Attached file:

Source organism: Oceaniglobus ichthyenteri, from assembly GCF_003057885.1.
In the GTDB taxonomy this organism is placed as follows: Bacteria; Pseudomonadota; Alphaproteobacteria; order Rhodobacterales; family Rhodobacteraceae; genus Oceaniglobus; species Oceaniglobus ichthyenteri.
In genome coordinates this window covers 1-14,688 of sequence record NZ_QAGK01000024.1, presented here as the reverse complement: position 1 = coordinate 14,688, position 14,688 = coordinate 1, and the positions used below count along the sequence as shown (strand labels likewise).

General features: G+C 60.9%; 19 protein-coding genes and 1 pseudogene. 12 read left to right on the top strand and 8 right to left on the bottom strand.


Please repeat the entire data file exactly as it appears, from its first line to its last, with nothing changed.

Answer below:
Source organism: Oceaniglobus ichthyenteri, from assembly GCF_003057885.1.
In the GTDB taxonomy this organism is placed as follows: Bacteria; Pseudomonadota; Alphaproteobacteria; order Rhodobacterales; family Rhodobacteraceae; genus Oceaniglobus; species Oceaniglobus ichthyenteri.
In genome coordinates this window covers 1-14,688 of sequence record NZ_QAGK01000024.1, presented here as the reverse complement: position 1 = coordinate 14,688, position 14,688 = coordinate 1, and the positions used below count along the sequence as shown (strand labels likewise).

General features: G+C 60.9%; 19 protein-coding genes and 1 pseudogene. 12 read left to right on the top strand and 8 right to left on the bottom strand.